Study raises questions about oversight of biotech firms' claims and reliability of regulatory system
by Craig Weatherby
Most biologists have been receptive to genetically modified food crops, seeing nothing inherently dangerous in the process.
They've reserved their caution for modifications that could clearly prove damaging to other organisms in the environment, or to consumers.
How is Bt corn created? Bio-technicians insert selected Bt bacterium DNA into the corn plant's own DNA: the genetic material that controls expression of a plant's or animal's traits. The genetic package inserted into corn often includes three elements:
How is Bt corn created?
Bio-technicians insert selected Bt bacterium DNA into the corn plant's own DNA: the genetic material that controls expression of a plant's or animal's traits.
The genetic package inserted into corn often includes three elements:
But research by scientists unconnected to biotech firms have raised some alarms, with some results providing reason for serious concern.
And many farmers who embraced GM crops—such as herbicide-resistant “Roundup Ready” soybeans—early in the game have found themselves handcuffed to expensive cultivation systems that haven't worked as well as advertised.
Genetically modified “Bt” corn
Among the best-known and most widely used genetically modified (GM) crops are strains of corn that produce specific bacterial proteins found in a family of common soil-dwelling bacteria called Bacillus thuringiensis or “Bt” for short.
Bt bacterium occur naturally in soils worldwide, and produce crystal-like “Cry” proteins that will kill certain insects whose own digestive enzymes convert the protein into a toxic form.
Genetically modified (GM) corn damages rat livers and kidneys
French researchers at the University of Caen conducted a 90-day study in which they fed rats a strain of GM corn called MON863. This GM crop is modified to produce Cry3Bb1: a synthetic version of a Bt protein that kills the corn rootworm pest.
MON863 has been used in animal feeds in Europe since 2005 is approved for human consumption in Australia, China, Japan, Korea, Mexico, the Philippines, Taiwan, and, as of 2006, in the European Union.
The results indicated that feeding rats MON863 corn produced liver and kidney damage, as well as differences in weight gain between the sexes.
Regulatory decisions rest on corporate research
Monsanto is the maker of the Bt corn in question, and has not responded directly to the French findings, which indicate possible flaws in the company's testing methods, and gaps in the testing regimen.
The biotech giant simply asserted, as it said in a press release, that “…the overwhelming opinion of expert authorities is that MON863 is safe for human and animal consumption.”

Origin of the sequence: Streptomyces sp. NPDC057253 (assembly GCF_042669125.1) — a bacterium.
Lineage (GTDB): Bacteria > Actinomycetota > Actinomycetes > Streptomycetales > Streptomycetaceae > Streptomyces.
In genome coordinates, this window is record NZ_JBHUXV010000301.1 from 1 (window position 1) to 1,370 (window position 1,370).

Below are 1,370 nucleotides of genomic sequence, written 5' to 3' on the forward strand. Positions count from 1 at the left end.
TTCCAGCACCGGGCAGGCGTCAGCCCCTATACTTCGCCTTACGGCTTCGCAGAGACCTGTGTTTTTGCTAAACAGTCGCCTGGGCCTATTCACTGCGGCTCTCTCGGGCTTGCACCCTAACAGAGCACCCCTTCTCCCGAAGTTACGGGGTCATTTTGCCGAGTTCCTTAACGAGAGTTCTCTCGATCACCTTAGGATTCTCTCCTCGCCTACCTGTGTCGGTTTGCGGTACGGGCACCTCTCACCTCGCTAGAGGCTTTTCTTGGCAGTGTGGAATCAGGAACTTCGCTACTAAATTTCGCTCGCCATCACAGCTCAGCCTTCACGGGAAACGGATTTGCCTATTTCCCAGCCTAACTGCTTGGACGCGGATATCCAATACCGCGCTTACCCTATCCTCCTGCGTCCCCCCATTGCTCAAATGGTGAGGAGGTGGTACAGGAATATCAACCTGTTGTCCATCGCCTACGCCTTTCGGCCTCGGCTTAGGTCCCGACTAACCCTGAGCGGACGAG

This statement is based largely on a rat study conducted by an independent lab, whose results were analyzed and reported by Monsanto.
“Significant differences were indeed found in the study, and afterwards were classified as irrelevant. This is as if a marksman had shot at a wall and the rings of a target were drawn around where the shot had made a hole, and it was then maintained he had hit the target dead centre” (Greenpeace 2006).
That same year, the authors of a confidential study prepared on behalf of the Austrian government came to this conclusion: “A complete re-evaluation of the study would be indicated, but as the design and the methods are inadequate, a repetition of the study seems desirable” (Greenpeace 2006).
And the authors of the new French report agree that Monsanto's data does not bear rigorous analysis. They raised concerns about the statistical methods, the failure to measure the animals' weight changes, and the fact that crucial data from urine tests were allegedly concealed in Monsanto's own reports.
The French study and preceding critiques suggest that we may need independent re-analyses of all GM foods for human consumption, and tougher government oversight of biotech companies' research and claims... including an insistence on more complete data before approving any GM crop.
If not, the promise of GM crops—such as higher yields, stronger pest resistance, improved nutritional content, and more, which in some cases have already proved illusory—will be jeopardized.
To many observers, tougher oversight of GM crops—from the standpoints of consumer safety, environmental risks, and economic cost-benefit—is overdue.
We are not anti-science Luddites… far from it. But to date, the evidence that GM crops are more than an expensive, wealth-concentrating distraction from a better alternative—publicly funded research into sustainable agriculture techniques that do not require costly support systems—has not been compelling.